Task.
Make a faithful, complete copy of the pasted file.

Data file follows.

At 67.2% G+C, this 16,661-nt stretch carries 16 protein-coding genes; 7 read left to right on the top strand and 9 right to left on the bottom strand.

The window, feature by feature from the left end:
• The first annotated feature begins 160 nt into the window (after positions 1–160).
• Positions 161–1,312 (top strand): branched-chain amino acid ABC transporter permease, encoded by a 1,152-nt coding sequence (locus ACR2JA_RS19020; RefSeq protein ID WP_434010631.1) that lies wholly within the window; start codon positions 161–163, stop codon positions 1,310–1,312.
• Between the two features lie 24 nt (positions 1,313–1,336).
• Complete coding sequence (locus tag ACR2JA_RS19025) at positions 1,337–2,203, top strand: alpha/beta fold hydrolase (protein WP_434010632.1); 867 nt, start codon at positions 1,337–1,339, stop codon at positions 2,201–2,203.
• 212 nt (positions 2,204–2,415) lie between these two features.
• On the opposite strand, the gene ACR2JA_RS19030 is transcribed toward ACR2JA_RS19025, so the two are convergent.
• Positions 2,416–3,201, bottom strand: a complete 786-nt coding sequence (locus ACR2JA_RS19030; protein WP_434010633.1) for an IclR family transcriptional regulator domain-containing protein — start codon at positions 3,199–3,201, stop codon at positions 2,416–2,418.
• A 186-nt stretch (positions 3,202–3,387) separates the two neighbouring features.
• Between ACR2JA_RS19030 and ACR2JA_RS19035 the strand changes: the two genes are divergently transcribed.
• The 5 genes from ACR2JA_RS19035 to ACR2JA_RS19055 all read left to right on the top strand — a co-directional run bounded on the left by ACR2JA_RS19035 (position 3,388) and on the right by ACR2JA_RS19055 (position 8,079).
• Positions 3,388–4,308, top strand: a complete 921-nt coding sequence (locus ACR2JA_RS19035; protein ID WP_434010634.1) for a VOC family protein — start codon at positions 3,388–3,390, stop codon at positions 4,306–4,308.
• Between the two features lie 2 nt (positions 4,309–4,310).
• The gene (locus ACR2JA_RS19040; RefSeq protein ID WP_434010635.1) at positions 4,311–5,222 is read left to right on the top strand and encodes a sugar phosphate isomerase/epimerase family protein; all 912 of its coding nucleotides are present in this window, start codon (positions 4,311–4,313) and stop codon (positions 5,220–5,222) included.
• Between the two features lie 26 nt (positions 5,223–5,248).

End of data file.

At 67.2% G+C, this 16,661-nt stretch carries 16 protein-coding genes; 7 read left to right on the top strand and 9 right to left on the bottom strand.

The window, feature by feature from the left end:
• The first annotated feature begins 160 nt into the window (after positions 1–160).
• Positions 161–1,312 (top strand): branched-chain amino acid ABC transporter permease, encoded by a 1,152-nt coding sequence (locus ACR2JA_RS19020; RefSeq protein ID WP_434010631.1) that lies wholly within the window; start codon positions 161–163, stop codon positions 1,310–1,312.
• Between the two features lie 24 nt (positions 1,313–1,336).
• Complete coding sequence (locus tag ACR2JA_RS19025) at positions 1,337–2,203, top strand: alpha/beta fold hydrolase (protein WP_434010632.1); 867 nt, start codon at positions 1,337–1,339, stop codon at positions 2,201–2,203.
• 212 nt (positions 2,204–2,415) lie between these two features.
• On the opposite strand, the gene ACR2JA_RS19030 is transcribed toward ACR2JA_RS19025, so the two are convergent.
• Positions 2,416–3,201, bottom strand: a complete 786-nt coding sequence (locus ACR2JA_RS19030; protein WP_434010633.1) for an IclR family transcriptional regulator domain-containing protein — start codon at positions 3,199–3,201, stop codon at positions 2,416–2,418.
• A 186-nt stretch (positions 3,202–3,387) separates the two neighbouring features.
• Between ACR2JA_RS19030 and ACR2JA_RS19035 the strand changes: the two genes are divergently transcribed.
• The 5 genes from ACR2JA_RS19035 to ACR2JA_RS19055 all read left to right on the top strand — a co-directional run bounded on the left by ACR2JA_RS19035 (position 3,388) and on the right by ACR2JA_RS19055 (position 8,079).
• Positions 3,388–4,308, top strand: a complete 921-nt coding sequence (locus ACR2JA_RS19035; protein ID WP_434010634.1) for a VOC family protein — start codon at positions 3,388–3,390, stop codon at positions 4,306–4,308.
• Between the two features lie 2 nt (positions 4,309–4,310).
• The gene (locus ACR2JA_RS19040; RefSeq protein ID WP_434010635.1) at positions 4,311–5,222 is read left to right on the top strand and encodes a sugar phosphate isomerase/epimerase family protein; all 912 of its coding nucleotides are present in this window, start codon (positions 4,311–4,313) and stop codon (positions 5,220–5,222) included.
• Between the two features lie 26 nt (positions 5,223–5,248).